I remember the first time I saw a 3D printer.  I was on a tour of the Plantronics facilities when I was 18, and I was walked outside to a building separate from the main hall.  There we came across a giant machine with clear sides and complex pieces inside.  I had never seen anything like it, and had never even heard of 3D printing, despite the technology being around for some time.  Only the most innovative companies were experimenting with them at the time, and I was lucky enough to see one in action.  They loaded a CAD drawing into it of a crescent wrench, and before my eyes this machine created it.  I was even more amazed when I realized it could actually open and close.  It was at this point I thought, “This is going to be big in the future.” Unlike Nintendo’s Power Glove and HD-DVD’s, this prediction was actually correct.

3D printing has skyrocketed in popularity.  It is no longer just an enthusiast’s toy but a marketable machine.  The prices have come down as more manufactures enter the market, and we may even see consumer models this year.  At CES we saw multiple companies showing off different designs, with prices going as low as $499.

3D printing’s strength is in its ability to make unique parts quickly, based off a drawing that probably already exists.  Its strength is not to mass produce.  If you need half a million Toyota parts in 2 weeks, 3D printing isn’t the method of choice.  However, it has its applications.  When there is a unique or oddly shaped part, and you need anywhere between 1 and a few hundred of them, 3D printing may be your answer.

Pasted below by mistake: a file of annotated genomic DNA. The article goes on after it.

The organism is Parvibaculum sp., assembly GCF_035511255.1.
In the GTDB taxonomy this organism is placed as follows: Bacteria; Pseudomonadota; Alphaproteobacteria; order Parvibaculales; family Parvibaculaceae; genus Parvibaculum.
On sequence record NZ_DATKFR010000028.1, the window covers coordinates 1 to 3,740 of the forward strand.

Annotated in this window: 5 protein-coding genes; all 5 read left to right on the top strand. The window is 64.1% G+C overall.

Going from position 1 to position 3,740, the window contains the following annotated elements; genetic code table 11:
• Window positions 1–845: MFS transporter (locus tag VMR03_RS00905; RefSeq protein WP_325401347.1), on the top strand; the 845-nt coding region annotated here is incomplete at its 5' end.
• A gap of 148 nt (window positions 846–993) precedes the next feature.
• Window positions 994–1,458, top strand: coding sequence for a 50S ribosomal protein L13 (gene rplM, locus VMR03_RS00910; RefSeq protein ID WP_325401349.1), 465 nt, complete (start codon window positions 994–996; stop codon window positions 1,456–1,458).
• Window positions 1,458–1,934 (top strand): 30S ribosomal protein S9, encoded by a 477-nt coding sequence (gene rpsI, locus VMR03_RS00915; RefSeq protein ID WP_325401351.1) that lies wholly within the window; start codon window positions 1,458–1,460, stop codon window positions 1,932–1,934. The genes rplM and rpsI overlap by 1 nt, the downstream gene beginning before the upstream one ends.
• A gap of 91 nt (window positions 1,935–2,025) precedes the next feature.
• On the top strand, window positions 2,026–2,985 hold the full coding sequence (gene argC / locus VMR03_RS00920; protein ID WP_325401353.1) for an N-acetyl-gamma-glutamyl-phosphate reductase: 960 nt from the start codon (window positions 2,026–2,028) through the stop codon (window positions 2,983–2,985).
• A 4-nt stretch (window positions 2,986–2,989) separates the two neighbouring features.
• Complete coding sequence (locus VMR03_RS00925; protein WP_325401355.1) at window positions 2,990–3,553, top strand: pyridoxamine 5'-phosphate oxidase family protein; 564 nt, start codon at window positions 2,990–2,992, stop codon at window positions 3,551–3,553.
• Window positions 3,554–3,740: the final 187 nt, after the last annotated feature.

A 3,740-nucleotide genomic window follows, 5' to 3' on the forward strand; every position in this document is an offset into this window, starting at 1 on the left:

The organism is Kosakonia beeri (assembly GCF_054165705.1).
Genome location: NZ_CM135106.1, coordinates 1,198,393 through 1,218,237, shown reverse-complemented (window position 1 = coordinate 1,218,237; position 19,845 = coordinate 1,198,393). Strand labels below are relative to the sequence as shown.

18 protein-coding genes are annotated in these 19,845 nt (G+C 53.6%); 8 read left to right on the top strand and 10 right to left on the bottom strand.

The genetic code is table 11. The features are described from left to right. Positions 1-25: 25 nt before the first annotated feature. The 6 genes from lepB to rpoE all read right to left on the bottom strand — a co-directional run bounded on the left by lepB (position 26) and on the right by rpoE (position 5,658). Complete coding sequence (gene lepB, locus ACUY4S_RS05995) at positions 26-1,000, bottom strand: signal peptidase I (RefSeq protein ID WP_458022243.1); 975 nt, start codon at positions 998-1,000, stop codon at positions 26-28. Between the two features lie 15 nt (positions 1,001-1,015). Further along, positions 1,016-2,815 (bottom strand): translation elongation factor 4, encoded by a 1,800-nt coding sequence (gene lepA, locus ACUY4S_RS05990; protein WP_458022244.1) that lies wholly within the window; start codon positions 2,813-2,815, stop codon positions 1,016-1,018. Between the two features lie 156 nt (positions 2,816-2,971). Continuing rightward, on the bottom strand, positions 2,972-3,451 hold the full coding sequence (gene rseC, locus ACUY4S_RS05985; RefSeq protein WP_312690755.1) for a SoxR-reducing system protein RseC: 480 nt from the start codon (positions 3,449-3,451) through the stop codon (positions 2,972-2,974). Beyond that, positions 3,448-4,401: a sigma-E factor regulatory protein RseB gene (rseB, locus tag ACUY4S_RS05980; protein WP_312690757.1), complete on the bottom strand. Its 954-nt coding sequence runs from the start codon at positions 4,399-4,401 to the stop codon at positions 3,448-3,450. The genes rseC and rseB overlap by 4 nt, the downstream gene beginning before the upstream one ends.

The biggest, and probably earliest adopter of 3D printing, has been Boeing.  They have used the system to help create parts for years, creating over 22,000 parts for both civilian and military aircraft.  Other companies have been left in their wake until recently, and now have to play catch up by purchasing 3D printing companies left and right.  Medical facilities are also looking into the technology to design and build extremely accurate and unique medical devices for patients.  Knee replacements and other parts will be able to be loaded in and built easily by the printers, lowering both the cost and work of the staff tremendously.

A Reddit post also showed the power of this technology, when a user showed distaste with the cost of a plastic cable organizer.  After he mentioned his discontent with its high price, another user uploaded a CAD drawing of the device, allowing him to simply toss the drawing into his 3D printer and turn a $50 product into an (almost) free device.

3D printing may very well spark a manufacturing rise in the US.  Made in USA is something we don’t see often anymore, and these printers may be at the center of an increase to more domestic manufacturing.  The “tech belt” in the mid-west is growing, and at the source of it is this technology.  Good or bad, it is going to be important, and it is going to cause change in the way we look at products.